100層樓的家 Book Review

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Title: 100層樓的家 (yi bai3 ceng2 lou2 de5 jia)/The 100 Story House

ISBN: 9789862110850

Author/Illustrator: 岩井俊雄

Translator: 周佩頴

Publisher: 小魯文化事業股份有限公司  (Hsiao Lu Publishing Co. LTD., 2010)

Level: Beginning Reader, Picture Book, Fiction

Summary: A boy who wants to look at the stars is invited by someone to go to the top floor of a 100 story building. The book follows him as he climbs up 100 stories and you see who lives on each floor as he climbs to the top.

Sample Pages:






Rating: 4 out of 5 stars

5 Minute Review: Despite it being a bit hard for me to read to my children due to my mediocre Chinese skills (and the book’s lack of zhuyin), my children really love to flip through the book and look at all the illustrations.

Cookie Monster (7.5) and Gamera (5.5) can read most of the content and trip over a character here and there (just like me – I don’t know whether to be proud of them or sad about myself). There really isn’t too much story or plot – just a lot of awesome pictures.

One cool thing about this book is that because it’s about a boy climbing UP a 100 story building, you also experience the book that way by flipping UP through the book to read it.

Here is a video of Glow Worm (3.75) flipping through the pages and telling himself the story.

2 thoughts on “100層樓的家 Book Review

  1. I say be proud of them 🙂 But I feel your pain. I was reading 睡美人 to my kids yesterday and although I could pronounce all the words (through the zhuyin), I didn’t know what half the words meant. It was only because I knew the story in English that I could sort of guess along the Chinese. Ack!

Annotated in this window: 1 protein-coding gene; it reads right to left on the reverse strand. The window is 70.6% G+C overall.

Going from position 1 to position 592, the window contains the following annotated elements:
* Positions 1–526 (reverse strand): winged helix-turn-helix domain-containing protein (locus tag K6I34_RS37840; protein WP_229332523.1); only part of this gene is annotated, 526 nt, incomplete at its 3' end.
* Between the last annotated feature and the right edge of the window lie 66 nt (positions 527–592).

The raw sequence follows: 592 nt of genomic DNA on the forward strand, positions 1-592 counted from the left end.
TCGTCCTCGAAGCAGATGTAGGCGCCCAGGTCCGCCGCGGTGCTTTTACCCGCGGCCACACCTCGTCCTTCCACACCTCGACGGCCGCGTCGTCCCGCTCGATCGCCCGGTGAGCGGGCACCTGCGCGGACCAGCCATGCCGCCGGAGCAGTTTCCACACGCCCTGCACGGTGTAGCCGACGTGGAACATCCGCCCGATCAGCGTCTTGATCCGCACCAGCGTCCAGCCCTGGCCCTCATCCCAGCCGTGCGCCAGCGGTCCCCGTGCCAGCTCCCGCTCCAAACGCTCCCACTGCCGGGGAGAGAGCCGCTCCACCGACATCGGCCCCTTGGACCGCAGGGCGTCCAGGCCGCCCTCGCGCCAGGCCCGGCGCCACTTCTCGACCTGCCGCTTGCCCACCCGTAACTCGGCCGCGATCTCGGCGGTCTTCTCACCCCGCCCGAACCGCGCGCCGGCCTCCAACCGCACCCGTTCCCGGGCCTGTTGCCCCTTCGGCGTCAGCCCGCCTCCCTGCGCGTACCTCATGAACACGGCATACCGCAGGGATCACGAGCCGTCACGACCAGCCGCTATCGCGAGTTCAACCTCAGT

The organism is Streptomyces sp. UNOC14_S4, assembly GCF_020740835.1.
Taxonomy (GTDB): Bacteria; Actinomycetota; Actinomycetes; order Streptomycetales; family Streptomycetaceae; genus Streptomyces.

2. Yeah, I run in to this same problem trying to read Chinese stories to my daughter. Kudos to those of you with sufficient fluency to read these types of stories to your kids. That’s pretty cool!

    I’m not Chinese, but I studied Mandarin in college — simplified characters, with new characters introduced along with Pinyin at first. I’ve really had to hunt for very basic, engaging stories that use simplified characters that I mostly recognize. It makes me very glad that I learned to use radicals to look up characters in a dictionary, though.

    There are graded readers out there that use very basic characters and progressively get more complex, the further along that you get in the series. Some of these I think have Pinyin and English translations. I imagine that there must also be versions out there with Zhuyin. These are the types of books that I am trying to start with in exposing my daughter to Chinese. Well, those, and bilingual books, whereby I can look up the Chinese translation, based on the English. I’m just getting started, so we’ll see how it goes.

    I’d love to be able to read stories to my daughter like the one in this review. Alas, I am not quite there yet. But with practice, maybe I could eventually get there. = )

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